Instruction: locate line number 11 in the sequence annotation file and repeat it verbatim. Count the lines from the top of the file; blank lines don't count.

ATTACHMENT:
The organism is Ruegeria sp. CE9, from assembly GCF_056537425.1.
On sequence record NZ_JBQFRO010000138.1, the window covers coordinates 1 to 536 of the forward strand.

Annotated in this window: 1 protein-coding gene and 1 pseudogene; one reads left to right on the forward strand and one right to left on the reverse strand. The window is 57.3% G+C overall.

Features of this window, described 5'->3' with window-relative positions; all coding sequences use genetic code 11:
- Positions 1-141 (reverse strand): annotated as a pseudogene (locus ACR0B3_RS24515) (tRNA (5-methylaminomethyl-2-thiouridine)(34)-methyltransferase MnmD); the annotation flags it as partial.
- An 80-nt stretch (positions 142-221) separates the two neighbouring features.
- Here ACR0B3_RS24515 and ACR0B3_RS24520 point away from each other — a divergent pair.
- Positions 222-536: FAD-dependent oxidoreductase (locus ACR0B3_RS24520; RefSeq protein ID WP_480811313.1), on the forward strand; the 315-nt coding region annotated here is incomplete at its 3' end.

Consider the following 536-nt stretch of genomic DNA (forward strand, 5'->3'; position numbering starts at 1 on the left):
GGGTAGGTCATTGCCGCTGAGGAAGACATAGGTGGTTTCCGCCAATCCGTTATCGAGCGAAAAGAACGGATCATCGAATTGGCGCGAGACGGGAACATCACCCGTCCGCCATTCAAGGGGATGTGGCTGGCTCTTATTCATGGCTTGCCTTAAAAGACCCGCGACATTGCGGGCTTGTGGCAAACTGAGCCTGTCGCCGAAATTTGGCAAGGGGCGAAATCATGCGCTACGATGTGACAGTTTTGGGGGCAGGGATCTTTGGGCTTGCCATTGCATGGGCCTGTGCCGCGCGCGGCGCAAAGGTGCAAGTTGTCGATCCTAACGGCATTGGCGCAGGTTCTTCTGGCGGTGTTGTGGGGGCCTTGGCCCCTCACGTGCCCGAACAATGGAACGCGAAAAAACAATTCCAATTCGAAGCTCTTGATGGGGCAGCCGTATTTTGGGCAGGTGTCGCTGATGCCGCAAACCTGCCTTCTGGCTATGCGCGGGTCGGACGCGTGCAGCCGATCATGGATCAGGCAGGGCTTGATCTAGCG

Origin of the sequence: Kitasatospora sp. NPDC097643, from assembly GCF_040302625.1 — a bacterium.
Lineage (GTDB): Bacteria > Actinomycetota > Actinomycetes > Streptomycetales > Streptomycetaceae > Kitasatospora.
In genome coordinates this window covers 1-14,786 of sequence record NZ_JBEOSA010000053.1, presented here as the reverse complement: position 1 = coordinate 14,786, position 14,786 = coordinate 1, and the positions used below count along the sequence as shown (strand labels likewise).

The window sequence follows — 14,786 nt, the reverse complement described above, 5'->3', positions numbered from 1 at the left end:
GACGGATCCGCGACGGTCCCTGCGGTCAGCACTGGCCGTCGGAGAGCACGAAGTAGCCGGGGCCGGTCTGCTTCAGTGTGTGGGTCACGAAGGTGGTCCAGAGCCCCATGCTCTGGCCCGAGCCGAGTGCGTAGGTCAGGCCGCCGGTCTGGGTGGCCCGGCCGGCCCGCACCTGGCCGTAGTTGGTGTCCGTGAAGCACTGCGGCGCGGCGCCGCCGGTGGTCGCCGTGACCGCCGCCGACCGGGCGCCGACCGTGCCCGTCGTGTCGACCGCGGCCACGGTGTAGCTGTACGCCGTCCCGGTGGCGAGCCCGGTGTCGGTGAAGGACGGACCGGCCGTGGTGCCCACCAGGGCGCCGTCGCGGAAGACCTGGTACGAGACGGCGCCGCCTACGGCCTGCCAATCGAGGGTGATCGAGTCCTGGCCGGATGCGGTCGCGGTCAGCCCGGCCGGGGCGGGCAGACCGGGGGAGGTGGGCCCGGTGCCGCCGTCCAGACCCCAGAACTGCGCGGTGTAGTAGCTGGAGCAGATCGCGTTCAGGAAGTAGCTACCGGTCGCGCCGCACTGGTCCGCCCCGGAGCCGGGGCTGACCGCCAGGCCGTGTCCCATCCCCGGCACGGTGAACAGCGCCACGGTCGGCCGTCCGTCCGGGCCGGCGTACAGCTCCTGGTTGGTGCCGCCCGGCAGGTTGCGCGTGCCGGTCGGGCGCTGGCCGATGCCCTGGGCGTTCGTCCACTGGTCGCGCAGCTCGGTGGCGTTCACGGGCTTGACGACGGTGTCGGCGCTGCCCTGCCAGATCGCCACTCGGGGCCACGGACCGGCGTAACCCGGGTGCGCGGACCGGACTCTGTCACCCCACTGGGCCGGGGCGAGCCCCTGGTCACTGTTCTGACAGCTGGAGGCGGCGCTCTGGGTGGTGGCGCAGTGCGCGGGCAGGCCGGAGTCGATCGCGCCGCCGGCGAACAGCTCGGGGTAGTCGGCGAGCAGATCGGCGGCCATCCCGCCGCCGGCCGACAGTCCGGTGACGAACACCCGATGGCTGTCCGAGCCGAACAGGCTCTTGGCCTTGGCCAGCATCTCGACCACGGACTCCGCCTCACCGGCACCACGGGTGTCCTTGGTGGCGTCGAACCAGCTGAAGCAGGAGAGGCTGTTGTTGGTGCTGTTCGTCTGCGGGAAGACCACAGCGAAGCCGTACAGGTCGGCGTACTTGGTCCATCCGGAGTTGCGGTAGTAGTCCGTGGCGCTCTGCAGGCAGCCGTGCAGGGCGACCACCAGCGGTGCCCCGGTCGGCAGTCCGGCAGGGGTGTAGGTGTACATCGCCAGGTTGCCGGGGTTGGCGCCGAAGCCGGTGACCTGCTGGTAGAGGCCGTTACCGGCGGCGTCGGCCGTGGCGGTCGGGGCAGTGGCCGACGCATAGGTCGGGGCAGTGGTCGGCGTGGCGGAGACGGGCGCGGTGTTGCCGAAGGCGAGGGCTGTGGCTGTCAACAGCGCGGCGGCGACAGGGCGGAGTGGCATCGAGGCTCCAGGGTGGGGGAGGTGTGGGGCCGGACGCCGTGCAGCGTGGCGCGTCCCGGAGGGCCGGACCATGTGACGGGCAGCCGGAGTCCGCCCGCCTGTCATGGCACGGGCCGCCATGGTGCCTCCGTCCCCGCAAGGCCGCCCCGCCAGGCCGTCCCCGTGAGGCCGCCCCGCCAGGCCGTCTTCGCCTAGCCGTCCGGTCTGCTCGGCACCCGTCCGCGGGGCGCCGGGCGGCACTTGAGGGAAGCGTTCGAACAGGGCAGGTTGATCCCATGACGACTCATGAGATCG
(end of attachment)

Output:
Origin of the sequence: Kitasatospora sp. NPDC097643, from assembly GCF_040302625.1 — a bacterium.